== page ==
15, today

Bonnie spends two or three hours everyday walking into walls, one after another after another. Bump, bump, crash. Bump, bump, crash. When she dies, the first thing I’m going to do is to wash smudges off walls. Until then, why bother? It would be like raking leaves if leaves never stopped falling. I’ve heard people talk about how well dogs adjust to being blind. Bonnie became blind at 13, turned 15 today, and the adjustment has all been downhill. I doubt that this dog (who once figured out for herself that could carry a ball and Frisbee at once by putting the ball in the bottom of the Frisbee) has the mental capacity to adjust, although it’s hard to tell given that she’s not only totally blind, she’s 90% deaf. There isn’t a day goes by but what Peggy and I don’t wish that she would die already.
Nothing ever brought us more joy or more sorrow than Bonnie. I blame throwing tennis balls to her with a throwing stick, hard, hundreds of times a week for more than a decade for ruining my shoulders. I threw those balls because she needed the exercise. Now, I’m mad at the universe for making me suffer for the rest of my life because I tried to do right by my dog. Yet, I must admit that I mostly enjoyed our ballgames—as well as hiking together and her running alongside my bike and, oh yeah, camping (except for when she rolled in something). 
People were forever stopping to visit as I threw her ball across a drainage canal and she ran to a pedestrian bridge to cross the canal for it. They would say something about how fast she was, and then she would shift into yet another gear and go even faster. Sometimes, ten or fifteen dogs would gather in this same field, and every last one of them would be trying to catch Bonnie, and she would be running in and out among them like a fighter plane among bombers.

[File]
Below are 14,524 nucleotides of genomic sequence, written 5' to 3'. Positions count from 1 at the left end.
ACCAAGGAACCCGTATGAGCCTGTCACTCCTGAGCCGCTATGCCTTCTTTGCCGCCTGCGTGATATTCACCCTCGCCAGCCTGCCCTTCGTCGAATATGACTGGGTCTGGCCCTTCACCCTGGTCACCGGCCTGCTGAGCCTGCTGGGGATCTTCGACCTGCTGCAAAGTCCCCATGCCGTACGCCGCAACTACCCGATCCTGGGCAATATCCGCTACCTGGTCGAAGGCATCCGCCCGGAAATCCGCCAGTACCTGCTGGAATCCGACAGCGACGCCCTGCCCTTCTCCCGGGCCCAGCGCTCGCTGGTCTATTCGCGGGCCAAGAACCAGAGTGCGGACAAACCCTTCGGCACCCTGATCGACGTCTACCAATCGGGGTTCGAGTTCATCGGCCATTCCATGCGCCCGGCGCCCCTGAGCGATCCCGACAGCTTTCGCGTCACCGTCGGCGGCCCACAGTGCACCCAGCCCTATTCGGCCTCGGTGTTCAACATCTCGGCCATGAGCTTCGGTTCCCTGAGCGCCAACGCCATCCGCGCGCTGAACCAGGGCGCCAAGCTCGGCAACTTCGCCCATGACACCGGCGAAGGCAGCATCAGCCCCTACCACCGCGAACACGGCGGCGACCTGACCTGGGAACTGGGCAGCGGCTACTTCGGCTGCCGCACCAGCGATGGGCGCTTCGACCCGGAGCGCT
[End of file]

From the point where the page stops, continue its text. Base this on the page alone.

In her second year, she turned into a hellion and started attacking other dogs, including her lifelong friends, so that was the end of doggie friendships. After that, the only dog she ever played with was this great big old part husky named Freeman. Freeman liked to kill things, and he would have killed Bonnie if he could have caught her, but she was so fast that she could run in, nip his hindquarters, and make her getaway before he could get turned around. Freeman’s person and I used to have a lot of fun watching our dogs’ little game, but we were also glad that Freeman stayed pretty close to us because we never knew but what we might have to make him cough up Bonnie (I know, you’re not supposed to break up a dog fight; you’re supposed to stand there and watch your dog gurgle through a crushed trachea after you let her do something dangerous).

Sure enough, one day Bonnie was running backwards with the usual derision in her eyes and a big smile on her face, no more than ten feet in front of Freeman’s gaping jaws, when she tripped and landed on her back. At that moment, Freeman became an optimist and doubled his speed. Bonnie didn’t just get up, she exploded up, spun around in the air, and hit the ground running. In that moment, I was glad my dog was okay, but in the next, I wondered if she would ever play with Freeman again. As it turned out, she never stopped playing, neither did she stop running in reverse right in front of him and occasionally tripping. I just loved the spirit in her that said, “The world is my oyster, and I can do any damn thing I please.” I spent half of my time trying to protect Bonnie from the results or her own cockiness (the pink collar that Peggy bought for the little puppy that she wanted to name Clair just never did seem right on the dog that became Bonnie).
To see Bonnie as she is now, so beaten by life that she’s afraid of a cat that doesn’t mean her any harm, is very hard. I’m tempted to say that it’s harder than the death of my mother, but I guess it’s just hard in a different way. So, why don’t we put her down? I could even do it myself as far as that goes (I really have it in me), but she still enjoys her 45-minute walk each day, and she still wags her tail when I roll her tennis ball to her. When the tail stops wagging, it will be time.